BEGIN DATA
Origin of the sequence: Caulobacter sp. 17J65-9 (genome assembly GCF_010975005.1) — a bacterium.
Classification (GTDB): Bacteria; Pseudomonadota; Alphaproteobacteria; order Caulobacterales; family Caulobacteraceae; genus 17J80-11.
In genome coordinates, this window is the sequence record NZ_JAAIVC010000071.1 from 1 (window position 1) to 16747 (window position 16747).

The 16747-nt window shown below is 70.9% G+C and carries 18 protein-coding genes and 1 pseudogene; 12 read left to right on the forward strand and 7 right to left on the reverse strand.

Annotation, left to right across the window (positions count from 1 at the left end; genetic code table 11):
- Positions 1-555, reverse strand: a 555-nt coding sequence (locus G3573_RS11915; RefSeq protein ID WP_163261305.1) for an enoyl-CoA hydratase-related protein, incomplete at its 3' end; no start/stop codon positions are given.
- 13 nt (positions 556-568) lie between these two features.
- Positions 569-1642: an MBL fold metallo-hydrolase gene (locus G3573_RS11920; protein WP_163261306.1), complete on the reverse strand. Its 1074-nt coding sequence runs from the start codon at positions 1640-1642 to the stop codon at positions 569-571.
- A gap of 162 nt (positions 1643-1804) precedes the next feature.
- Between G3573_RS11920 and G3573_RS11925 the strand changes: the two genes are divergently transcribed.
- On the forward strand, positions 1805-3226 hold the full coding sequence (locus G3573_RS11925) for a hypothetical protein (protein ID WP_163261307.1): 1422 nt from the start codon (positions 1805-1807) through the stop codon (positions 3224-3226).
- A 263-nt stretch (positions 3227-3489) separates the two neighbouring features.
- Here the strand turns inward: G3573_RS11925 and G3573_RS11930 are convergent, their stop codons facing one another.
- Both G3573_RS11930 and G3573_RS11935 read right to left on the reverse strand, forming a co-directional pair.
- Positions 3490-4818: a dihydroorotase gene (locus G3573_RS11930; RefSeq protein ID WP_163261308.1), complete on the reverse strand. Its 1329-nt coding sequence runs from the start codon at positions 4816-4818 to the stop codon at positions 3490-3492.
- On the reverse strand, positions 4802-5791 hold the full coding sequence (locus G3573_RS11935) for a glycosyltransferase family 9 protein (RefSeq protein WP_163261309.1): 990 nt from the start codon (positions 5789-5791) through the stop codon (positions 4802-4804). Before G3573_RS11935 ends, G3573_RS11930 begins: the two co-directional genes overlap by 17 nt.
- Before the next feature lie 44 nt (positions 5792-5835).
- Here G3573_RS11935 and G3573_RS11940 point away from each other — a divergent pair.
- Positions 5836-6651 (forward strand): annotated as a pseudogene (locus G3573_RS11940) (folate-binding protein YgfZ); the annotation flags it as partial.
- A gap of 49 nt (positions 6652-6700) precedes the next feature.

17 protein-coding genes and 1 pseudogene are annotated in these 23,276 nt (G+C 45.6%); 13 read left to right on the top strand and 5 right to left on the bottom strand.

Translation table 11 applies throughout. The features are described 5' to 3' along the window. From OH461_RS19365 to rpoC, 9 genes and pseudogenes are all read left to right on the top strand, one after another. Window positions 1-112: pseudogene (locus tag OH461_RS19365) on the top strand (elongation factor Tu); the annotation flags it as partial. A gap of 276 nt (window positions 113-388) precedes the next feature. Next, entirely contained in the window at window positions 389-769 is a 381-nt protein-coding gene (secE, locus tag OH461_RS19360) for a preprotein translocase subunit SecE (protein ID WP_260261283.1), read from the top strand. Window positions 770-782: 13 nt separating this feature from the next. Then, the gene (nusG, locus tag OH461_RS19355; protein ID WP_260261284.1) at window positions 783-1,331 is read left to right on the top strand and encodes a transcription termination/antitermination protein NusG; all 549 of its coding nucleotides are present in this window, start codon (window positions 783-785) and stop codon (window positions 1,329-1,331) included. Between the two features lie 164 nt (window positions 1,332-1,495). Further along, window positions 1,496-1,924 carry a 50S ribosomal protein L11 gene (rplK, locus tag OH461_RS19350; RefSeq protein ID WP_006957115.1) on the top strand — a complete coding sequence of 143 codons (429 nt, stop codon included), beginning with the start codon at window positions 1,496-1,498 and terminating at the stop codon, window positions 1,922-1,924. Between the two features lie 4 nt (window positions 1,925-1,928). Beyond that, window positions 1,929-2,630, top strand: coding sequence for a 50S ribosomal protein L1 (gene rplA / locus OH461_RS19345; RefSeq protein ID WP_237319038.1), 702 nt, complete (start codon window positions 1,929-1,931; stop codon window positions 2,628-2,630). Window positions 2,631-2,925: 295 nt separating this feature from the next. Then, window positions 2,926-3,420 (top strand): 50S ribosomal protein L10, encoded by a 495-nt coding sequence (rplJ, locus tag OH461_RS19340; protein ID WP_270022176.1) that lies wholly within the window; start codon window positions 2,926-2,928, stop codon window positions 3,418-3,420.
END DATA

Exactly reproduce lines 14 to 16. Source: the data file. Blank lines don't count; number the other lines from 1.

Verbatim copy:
- Both G3573_RS11930 and G3573_RS11935 read right to left on the reverse strand, forming a co-directional pair.
- Positions 3490-4818: a dihydroorotase gene (locus G3573_RS11930; RefSeq protein ID WP_163261308.1), complete on the reverse strand. Its 1329-nt coding sequence runs from the start codon at positions 4816-4818 to the stop codon at positions 3490-3492.
- On the reverse strand, positions 4802-5791 hold the full coding sequence (locus G3573_RS11935) for a glycosyltransferase family 9 protein (RefSeq protein WP_163261309.1): 990 nt from the start codon (positions 5789-5791) through the stop codon (positions 4802-4804). Before G3573_RS11935 ends, G3573_RS11930 begins: the two co-directional genes overlap by 17 nt.